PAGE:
Kilbeggan® Single Grain is an elevated take on double distilled, single grain Irish whiskey. Aged in ex-bourbon barrels, it possesses a depth of flavour that allows it to be appreciated neat, as well as a smoothness that makes it ideal for cocktails.Kilbeggan Distilling Co.
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Kilbeggan Single Grain Irish Whiskey

NOSE: The nose of the Kilbeggan is piercingly light, which is to say that it throws its waftings of fruity vanillas and malt with a subtler and yet still more accurate skill than most. A first and second sniff will confirm that you’re not dealing with a rookie.

TASTE: It’s here that the Kilbeggan shows its need for improvement before being allowed to ascend to the more glorious arenas. Its first shot is that of citrus—a concoction of syrupy oranges and lemons. A second spike delivers a swirl of caramel. Nice? Perhaps. The problem is that these candied flavors felt artificially imposed. I sure hope that was not the case, because as it is with high-stakes Death Ball, so it is in the stadiums of whiskey. Doping will most certainly get you disqualified, bringing nothing less than the ultimate in shame.

FINISH: The finish reminds you why the whiskey is in the second tier and not the third. It shows skill with a well-balanced and medium finish of the malt and vanilla from the nosing.

SHARE WITH: I would imagine that many might consider this a whiskey only suitable for mixers. I’d suggest it as a more than toast-able post-match dram with any surviving teammates. “Aye, here’s to the fallen! May they sink to the pool’s bottom in dignified glory!” “Aye! To the bottom!”

WORTH THE PRICE: Let’s just say that at $30 a smack, it’s a far better buy than that budget team tattoo you got on your ankle after your first minor league match.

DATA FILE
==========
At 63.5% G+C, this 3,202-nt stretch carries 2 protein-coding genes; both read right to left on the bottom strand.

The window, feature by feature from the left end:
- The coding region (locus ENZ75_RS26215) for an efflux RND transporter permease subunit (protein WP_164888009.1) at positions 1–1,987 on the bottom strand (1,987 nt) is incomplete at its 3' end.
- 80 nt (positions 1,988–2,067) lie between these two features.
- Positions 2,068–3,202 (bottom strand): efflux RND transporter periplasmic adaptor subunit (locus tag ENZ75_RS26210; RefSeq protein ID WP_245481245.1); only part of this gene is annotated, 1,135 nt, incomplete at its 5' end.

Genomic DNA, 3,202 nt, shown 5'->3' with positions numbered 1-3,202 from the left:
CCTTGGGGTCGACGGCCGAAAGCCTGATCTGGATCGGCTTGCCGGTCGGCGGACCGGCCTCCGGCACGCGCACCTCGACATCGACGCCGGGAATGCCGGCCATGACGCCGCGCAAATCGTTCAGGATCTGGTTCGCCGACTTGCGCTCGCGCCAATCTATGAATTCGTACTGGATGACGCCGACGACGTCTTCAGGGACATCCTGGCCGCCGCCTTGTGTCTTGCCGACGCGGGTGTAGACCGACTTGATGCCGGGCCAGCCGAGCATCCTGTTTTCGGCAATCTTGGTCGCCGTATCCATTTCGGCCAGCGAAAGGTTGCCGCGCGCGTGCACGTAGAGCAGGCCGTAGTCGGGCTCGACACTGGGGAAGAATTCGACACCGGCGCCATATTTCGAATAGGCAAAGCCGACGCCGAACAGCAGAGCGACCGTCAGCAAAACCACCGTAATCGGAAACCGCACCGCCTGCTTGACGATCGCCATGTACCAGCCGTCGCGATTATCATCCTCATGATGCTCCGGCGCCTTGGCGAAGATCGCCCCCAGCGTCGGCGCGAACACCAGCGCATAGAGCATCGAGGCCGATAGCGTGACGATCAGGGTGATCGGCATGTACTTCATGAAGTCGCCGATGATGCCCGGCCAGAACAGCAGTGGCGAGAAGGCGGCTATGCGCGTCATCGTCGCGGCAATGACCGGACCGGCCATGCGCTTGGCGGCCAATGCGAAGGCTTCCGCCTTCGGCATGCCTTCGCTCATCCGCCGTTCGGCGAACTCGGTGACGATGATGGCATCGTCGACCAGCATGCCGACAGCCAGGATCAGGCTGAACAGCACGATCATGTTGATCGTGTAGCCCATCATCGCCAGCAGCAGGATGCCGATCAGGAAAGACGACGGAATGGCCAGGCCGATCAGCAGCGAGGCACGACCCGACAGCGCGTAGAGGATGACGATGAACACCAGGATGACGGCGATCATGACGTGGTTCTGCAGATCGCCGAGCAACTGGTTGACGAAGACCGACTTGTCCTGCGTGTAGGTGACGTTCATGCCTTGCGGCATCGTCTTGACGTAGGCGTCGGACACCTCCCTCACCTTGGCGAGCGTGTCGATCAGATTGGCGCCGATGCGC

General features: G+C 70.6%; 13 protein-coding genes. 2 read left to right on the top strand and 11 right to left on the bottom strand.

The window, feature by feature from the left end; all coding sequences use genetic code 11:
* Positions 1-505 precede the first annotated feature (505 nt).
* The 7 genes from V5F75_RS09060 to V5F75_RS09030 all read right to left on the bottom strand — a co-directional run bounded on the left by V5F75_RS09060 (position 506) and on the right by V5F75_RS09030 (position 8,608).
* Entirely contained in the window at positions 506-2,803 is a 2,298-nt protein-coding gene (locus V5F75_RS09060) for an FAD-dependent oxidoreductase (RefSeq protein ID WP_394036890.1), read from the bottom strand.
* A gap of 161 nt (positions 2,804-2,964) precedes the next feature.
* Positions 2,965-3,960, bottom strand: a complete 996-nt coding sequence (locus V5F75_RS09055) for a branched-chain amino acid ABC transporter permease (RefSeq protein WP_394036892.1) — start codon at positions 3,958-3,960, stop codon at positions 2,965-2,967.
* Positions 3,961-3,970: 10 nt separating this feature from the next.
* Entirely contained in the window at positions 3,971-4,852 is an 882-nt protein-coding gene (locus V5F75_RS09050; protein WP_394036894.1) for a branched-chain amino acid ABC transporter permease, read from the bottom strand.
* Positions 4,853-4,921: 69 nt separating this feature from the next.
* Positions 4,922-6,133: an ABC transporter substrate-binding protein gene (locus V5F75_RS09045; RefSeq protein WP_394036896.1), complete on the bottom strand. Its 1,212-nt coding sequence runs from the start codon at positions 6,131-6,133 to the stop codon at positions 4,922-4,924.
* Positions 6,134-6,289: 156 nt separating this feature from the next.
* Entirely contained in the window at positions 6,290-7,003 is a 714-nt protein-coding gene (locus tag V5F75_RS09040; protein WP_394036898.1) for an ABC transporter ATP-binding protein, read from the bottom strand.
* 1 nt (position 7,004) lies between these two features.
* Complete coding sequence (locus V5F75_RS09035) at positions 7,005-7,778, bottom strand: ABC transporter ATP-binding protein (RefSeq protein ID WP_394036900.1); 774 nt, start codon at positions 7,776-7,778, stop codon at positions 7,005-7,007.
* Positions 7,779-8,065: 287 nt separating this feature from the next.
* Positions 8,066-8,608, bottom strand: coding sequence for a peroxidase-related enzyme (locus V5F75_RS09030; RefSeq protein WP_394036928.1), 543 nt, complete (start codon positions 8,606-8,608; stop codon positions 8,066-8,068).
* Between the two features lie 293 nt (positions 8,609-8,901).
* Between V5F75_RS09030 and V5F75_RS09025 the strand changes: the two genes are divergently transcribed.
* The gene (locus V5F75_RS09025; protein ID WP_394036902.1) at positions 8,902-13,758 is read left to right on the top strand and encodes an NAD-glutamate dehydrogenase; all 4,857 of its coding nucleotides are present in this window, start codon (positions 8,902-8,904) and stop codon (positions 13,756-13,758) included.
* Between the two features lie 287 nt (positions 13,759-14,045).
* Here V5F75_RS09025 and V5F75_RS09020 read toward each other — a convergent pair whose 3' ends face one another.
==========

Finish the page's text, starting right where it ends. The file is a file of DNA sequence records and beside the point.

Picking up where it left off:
BOTTLE, BAR OR BUST: For now, at least keep some in the medicine cabinet. When the editions get better, you’ll want to move it into your collection. My guess is that the Kilbeggan distillery has what it takes to eventually play in the highest league. I say this because it managed to fashion distilled spirits for two hundred years before closing for about half a century. It got back on its feet in 2010 and started putting out drams again in 2014. In that sense, its innermost fibers are those of youthful desire paired to a longstanding pedigree. But for now, tier two is its place. Still, I don’t think it will be long before we see its name measured by the same top-tier calibers of play only visited in the arenas of Death Ball.

Learn more about Chris’ whiskey preferences and check out more of his reviews…

About the Author

Rev. Chris Thoma


Reverend Christopher I. Thoma is a husband, father, author, and Lutheran Church—Missouri Synod pastor serving a congregation in Michigan. He is allergic to sharks, has a 4th-degree black belt in Monopoly, is bored by scary movies, and drives a Jeep Wrangler he wishes was the Millennium Falcon.

  • Sandy says:

    Great review. Rev Thoma knows how to draw in his audience and keep them reading.